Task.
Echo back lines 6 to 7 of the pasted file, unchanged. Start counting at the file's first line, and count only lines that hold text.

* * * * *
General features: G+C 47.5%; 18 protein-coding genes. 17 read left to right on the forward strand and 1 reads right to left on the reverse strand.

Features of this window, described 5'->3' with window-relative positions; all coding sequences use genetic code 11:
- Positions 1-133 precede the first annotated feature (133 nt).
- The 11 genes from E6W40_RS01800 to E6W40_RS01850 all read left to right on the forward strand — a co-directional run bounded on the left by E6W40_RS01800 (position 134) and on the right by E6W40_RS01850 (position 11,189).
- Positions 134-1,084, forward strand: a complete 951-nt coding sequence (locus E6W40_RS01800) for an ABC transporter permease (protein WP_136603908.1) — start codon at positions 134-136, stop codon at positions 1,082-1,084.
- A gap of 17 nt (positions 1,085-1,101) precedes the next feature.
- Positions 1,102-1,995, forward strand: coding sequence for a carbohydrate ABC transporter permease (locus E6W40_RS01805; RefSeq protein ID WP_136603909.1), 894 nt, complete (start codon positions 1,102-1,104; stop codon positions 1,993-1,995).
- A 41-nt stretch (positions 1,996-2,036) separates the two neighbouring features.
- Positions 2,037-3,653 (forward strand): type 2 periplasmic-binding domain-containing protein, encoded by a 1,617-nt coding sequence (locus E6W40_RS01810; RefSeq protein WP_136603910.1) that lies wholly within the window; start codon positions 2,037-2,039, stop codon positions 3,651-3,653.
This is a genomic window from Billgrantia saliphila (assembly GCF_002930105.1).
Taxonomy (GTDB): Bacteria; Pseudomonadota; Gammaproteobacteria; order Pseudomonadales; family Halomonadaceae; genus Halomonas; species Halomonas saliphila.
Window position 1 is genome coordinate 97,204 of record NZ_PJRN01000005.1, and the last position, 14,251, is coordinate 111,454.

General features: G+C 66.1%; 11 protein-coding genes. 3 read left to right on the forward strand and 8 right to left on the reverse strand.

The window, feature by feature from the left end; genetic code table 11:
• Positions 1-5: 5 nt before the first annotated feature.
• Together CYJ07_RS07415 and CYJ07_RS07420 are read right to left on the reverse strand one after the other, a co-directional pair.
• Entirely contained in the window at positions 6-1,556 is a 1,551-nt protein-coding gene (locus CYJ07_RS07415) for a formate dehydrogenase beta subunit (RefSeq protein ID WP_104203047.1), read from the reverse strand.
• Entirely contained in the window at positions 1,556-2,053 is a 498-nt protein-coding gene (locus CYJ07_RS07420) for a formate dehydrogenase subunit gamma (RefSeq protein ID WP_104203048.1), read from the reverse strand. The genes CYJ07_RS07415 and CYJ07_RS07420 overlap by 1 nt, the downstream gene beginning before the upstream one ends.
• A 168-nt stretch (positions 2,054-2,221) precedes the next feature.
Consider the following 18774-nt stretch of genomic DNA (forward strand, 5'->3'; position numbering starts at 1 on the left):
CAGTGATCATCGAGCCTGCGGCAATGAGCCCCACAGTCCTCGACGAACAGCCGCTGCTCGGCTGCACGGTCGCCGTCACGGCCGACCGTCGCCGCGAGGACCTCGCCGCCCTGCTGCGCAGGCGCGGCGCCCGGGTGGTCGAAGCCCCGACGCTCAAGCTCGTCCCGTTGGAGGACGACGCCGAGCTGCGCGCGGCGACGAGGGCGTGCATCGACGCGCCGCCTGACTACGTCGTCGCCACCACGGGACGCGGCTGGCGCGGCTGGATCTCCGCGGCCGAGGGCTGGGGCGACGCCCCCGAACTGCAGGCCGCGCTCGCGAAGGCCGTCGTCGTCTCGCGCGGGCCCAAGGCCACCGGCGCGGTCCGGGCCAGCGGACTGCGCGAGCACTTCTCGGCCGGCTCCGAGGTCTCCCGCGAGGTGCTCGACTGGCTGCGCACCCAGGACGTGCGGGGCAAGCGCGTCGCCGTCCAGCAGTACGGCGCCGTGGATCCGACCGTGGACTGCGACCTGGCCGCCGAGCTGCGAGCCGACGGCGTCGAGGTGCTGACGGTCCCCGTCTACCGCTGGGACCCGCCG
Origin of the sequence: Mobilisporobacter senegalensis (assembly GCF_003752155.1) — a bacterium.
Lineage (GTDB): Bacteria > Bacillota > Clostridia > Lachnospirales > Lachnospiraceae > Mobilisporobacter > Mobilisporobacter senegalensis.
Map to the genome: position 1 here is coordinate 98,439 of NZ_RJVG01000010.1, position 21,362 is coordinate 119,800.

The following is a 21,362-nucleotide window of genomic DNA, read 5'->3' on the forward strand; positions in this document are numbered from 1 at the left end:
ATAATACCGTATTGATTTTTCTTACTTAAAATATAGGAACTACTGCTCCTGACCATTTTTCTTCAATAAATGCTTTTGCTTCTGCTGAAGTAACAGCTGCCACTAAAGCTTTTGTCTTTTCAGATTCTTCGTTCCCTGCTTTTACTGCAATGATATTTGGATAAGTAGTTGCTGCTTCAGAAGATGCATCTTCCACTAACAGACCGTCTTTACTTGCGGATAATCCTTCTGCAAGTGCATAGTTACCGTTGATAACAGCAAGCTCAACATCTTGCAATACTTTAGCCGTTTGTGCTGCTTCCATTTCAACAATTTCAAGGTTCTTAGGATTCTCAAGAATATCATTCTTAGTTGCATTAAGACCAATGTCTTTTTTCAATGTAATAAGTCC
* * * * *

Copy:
- A gap of 17 nt (positions 1,085-1,101) precedes the next feature.
- Positions 1,102-1,995, forward strand: coding sequence for a carbohydrate ABC transporter permease (locus E6W40_RS01805; RefSeq protein ID WP_136603909.1), 894 nt, complete (start codon positions 1,102-1,104; stop codon positions 1,993-1,995).